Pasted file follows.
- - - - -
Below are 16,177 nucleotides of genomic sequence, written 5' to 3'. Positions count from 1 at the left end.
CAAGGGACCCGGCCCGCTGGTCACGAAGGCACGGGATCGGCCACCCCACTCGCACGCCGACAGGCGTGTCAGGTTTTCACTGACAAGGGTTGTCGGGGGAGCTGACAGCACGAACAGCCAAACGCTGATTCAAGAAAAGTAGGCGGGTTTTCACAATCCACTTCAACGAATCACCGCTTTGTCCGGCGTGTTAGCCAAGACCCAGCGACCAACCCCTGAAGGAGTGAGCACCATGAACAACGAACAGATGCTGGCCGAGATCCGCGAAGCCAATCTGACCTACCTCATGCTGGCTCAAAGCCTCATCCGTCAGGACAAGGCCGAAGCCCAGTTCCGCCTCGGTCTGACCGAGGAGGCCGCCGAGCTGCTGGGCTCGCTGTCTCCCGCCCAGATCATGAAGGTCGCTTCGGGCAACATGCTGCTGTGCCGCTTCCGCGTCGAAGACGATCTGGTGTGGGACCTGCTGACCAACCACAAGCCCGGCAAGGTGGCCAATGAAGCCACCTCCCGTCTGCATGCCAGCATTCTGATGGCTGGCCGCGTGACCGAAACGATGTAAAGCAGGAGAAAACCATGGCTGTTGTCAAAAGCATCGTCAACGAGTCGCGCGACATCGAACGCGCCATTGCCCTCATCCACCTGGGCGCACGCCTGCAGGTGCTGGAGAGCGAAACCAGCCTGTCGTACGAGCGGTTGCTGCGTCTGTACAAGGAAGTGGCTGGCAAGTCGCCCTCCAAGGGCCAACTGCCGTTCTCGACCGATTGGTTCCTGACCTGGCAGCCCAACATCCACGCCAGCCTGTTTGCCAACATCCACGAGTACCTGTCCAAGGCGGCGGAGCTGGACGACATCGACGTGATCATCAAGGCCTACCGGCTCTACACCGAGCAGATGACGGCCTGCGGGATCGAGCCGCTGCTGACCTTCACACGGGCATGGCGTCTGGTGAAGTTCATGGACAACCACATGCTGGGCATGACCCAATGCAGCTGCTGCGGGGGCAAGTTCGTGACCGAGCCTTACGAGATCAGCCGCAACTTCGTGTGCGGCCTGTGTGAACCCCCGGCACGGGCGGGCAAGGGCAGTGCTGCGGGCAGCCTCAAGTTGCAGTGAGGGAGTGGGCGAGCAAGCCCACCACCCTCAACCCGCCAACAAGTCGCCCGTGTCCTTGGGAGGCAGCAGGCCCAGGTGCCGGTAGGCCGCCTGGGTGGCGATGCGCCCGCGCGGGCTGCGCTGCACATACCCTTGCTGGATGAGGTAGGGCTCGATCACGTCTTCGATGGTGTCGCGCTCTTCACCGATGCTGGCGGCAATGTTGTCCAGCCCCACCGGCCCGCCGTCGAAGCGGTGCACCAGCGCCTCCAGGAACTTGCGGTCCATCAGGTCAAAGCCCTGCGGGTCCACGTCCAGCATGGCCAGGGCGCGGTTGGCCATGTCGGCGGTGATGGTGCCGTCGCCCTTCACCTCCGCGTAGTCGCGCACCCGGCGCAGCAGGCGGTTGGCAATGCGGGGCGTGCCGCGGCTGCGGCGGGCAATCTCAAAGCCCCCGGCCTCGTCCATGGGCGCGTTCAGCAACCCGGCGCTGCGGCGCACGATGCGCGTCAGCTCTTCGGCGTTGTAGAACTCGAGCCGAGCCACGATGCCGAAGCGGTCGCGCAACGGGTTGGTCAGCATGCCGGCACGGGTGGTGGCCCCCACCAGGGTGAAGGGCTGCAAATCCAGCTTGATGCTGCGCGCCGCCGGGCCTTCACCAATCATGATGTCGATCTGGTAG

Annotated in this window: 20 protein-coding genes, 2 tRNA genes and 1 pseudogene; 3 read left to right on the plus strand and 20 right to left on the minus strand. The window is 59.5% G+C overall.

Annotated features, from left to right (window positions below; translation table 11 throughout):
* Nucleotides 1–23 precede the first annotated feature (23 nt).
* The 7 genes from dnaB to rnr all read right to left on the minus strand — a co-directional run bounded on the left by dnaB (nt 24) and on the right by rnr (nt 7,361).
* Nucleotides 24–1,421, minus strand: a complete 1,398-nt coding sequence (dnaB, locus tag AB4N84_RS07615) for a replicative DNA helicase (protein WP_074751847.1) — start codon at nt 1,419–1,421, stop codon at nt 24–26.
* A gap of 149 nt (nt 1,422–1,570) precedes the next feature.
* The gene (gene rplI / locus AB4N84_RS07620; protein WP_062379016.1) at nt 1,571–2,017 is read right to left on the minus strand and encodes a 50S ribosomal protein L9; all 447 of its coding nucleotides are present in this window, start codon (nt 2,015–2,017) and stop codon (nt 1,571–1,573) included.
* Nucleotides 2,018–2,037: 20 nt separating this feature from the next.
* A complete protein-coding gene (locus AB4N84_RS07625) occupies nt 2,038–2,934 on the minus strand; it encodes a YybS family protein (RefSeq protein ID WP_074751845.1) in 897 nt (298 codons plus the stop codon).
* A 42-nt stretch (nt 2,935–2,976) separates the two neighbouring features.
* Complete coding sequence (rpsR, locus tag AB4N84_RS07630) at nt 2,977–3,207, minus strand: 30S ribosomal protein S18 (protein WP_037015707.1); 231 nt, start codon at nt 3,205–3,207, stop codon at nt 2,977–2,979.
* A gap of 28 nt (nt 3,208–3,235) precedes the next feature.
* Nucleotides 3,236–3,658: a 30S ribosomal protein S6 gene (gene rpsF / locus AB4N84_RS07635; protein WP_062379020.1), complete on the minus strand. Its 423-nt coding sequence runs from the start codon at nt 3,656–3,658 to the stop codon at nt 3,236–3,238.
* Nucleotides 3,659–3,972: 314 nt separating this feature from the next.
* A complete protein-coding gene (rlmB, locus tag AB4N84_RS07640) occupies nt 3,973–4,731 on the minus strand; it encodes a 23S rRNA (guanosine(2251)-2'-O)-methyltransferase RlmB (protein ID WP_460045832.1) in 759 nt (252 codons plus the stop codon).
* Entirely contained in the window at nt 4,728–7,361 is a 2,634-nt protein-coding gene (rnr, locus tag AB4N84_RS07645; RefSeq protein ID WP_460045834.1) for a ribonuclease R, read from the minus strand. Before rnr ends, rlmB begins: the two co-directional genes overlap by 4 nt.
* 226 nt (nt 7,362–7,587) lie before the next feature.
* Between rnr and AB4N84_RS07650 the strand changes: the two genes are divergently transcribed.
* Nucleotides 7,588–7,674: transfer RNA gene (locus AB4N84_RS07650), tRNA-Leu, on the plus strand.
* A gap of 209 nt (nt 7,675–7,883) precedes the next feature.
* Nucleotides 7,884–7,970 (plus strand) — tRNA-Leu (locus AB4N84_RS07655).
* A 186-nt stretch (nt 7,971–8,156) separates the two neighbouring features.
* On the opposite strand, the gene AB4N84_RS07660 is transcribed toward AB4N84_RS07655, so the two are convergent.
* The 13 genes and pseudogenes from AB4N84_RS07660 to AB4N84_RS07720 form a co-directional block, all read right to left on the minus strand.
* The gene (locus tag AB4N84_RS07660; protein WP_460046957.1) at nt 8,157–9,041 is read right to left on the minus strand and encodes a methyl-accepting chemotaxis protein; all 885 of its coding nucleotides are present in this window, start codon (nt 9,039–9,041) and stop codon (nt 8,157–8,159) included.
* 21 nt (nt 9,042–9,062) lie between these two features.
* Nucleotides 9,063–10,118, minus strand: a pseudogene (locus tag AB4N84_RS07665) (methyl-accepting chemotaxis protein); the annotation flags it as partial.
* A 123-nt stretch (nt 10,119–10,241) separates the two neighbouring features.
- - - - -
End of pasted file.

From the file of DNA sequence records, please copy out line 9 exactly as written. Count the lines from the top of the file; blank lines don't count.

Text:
* The gene (gene rplI / locus AB4N84_RS07620; protein WP_062379016.1) at nt 1,571–2,017 is read right to left on the minus strand and encodes a 50S ribosomal protein L9; all 447 of its coding nucleotides are present in this window, start codon (nt 2,015–2,017) and stop codon (nt 1,571–1,573) included.